Russia parliament approves military move in Syria
Russia’s upper house of parliament has voted to allow the military to be deployed in Syria, paving the way for air strikes on the militant Islamic State (IS) group.
Within hours of the decision, US officials said Russia appeared to have carried out its first attack.
Syrian state-run news agency SANA reported that Russian warplanes had targeted “ISIS dens” in al-Rastan, Talbiseh and Zafaraniya in Homs province; Al-Tilol al-Hmer, in Qunaitra province; Aydoun, a village on the outskirts of the town of Salamiya; Deer Foul between Hama and Homs; and the outskirts of Salmiya.
Senior Kremlin official Sergey Ivanov said no ground troops would be involved in Syria, only the air force.
President Vladimir Putin called this week for a broad anti-terror coalition.
He told the UN it should be similar to the alliance that opposed Adolf Hitler in World War Two.
A US-led coalition has been carrying out air strikes against IS in Syria and Iraq for more than a year.
But Mr Ivanov, the president’s chief-of-staff, said US and French air strikes in Syria circumvented international law, since they had not been authorised by a UN resolution or by the Syrian government.
President Bashar al-Assad, he said, had officially requested military assistance from Moscow. That was later confirmed in a statement from the Syrian president’s office.
As Russia stepped up its involvement in Syria, reports said Syrian government planes had carried out attacks on three towns north of the city of Homs. At least 17 people were killed, including five children, activists said.
Russia has provided weaponry and military advisers to the Syrian armed forces throughout the war, but satellite images from Syria in recent weeks have revealed a build-up of Russian air power at a base outside the Mediterranean port city of Latakia, the heartland of Mr Assad’s minority Alawite sect.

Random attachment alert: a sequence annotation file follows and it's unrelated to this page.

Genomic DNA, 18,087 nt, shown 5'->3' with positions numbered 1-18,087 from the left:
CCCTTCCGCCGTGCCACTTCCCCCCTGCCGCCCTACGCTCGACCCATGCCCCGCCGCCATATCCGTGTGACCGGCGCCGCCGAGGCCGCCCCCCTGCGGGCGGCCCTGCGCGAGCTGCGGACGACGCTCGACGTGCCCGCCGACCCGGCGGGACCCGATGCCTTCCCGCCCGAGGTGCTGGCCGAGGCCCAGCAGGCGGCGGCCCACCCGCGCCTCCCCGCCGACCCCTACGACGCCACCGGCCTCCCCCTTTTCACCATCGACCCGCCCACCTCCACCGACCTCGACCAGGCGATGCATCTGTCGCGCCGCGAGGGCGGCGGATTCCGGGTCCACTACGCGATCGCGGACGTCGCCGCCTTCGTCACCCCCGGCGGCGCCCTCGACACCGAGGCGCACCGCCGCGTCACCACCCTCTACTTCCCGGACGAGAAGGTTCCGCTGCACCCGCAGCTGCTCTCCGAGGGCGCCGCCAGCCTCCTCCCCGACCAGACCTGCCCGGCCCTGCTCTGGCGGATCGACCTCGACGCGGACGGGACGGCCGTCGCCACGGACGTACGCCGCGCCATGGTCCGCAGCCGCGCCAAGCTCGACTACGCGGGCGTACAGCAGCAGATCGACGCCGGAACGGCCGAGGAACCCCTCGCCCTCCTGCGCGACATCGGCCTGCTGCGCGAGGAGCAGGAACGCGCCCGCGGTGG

There have been widespread reports of military planes and cargo ships arriving from Russia with supplies. Latest speculation has centred on Russia’s most modern fighter bomber, the SU-34 or “Fullback”. Unconfirmed reports suggested that six SU-34s had flown into Latakia on Tuesday.
The upper house of parliament, the Federation Council, took a similar vote in March 2014, responding to a request by President Putin to authorise the use of Russian forces in Ukraine, although that was revoked two months later.
Mr Ivanov said that Russia was seeking to target IS because “thousands” of Russian citizens had joined its ranks and would pose a threat upon their return to Russia. Earlier this month a top Russian security official put the number of Russian recruits at 2,400 and at least as many from Central Asia.
“This is not about achieving any foreign-policy goals or satisfying any ambitions, which our Western partners often accuse us of. This is exclusively about Russia’s national interests,” he said.
Earlier this month, Russia’s Human Rights Council said it had been contacted by soldiers who feared they were about to be sent to fight in Syria. But Interfax news agency reported that only officers or professional soldiers would be sent there.
US and Russian leaders have long differed over the Syrian conflict, which has claimed more than 250,000 lives and forced four million people to flee abroad.
The US insists President Assad must leave office, and President Barack Obama told the United Nations General Assembly (UNGA) there could not be a return to the pre-war status quo “after so much bloodshed”.
But Mr Putin said it was an “enormous mistake” to refuse to co-operate with the Syrian government against militants.
Some Western leaders have recently softened their stance towards the Syrian president, conceding that he might be able to stay in power during a political transition.
Syria’s civil war
What’s the human cost?
More than 250,000 Syrians have been killed and one million injured in four and a half years of armed conflict, which began with anti-government protests before escalating into a full-scale civil war.
And the survivors?
More than 11 million others have been forced from their homes, four million of them abroad, as forces loyal to President Assad and those opposed to his rule battle each other – as well as jihadist militants from IS. Growing numbers of refugees are going to Europe.
How has the world reacted?
Regional and world powers have also been drawn into the conflict. Iran and Russia, along with Lebanon’s Hezbollah movement, are propping up the Alawite-led government. Turkey, Saudi Arabia and Qatar are backing the Sunni-dominated opposition, along with the US, UK and France.